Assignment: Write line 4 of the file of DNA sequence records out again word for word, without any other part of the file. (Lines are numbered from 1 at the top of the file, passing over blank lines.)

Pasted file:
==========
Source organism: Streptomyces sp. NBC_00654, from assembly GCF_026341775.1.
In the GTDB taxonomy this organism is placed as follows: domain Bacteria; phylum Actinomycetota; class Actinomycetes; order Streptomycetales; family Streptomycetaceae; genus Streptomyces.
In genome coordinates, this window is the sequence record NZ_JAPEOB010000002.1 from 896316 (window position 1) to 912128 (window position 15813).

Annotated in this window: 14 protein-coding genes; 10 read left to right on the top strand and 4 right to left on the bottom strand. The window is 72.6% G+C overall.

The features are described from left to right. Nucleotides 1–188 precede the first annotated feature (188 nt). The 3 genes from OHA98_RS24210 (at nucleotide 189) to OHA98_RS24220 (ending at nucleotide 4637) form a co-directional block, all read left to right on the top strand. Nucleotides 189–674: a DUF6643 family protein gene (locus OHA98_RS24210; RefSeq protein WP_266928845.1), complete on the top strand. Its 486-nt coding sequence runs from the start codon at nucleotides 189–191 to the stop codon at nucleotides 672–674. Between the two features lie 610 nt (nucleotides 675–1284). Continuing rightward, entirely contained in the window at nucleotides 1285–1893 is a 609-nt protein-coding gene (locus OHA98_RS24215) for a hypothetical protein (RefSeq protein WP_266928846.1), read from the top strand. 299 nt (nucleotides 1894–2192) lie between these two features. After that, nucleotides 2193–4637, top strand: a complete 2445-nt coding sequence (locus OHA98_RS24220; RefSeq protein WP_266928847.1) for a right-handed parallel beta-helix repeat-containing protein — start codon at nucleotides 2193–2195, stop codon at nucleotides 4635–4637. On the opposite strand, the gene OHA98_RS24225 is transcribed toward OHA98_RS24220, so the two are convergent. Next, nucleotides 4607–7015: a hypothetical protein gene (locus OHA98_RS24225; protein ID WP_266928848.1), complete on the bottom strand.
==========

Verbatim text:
Annotated in this window: 14 protein-coding genes; 10 read left to right on the top strand and 4 right to left on the bottom strand. The window is 72.6% G+C overall.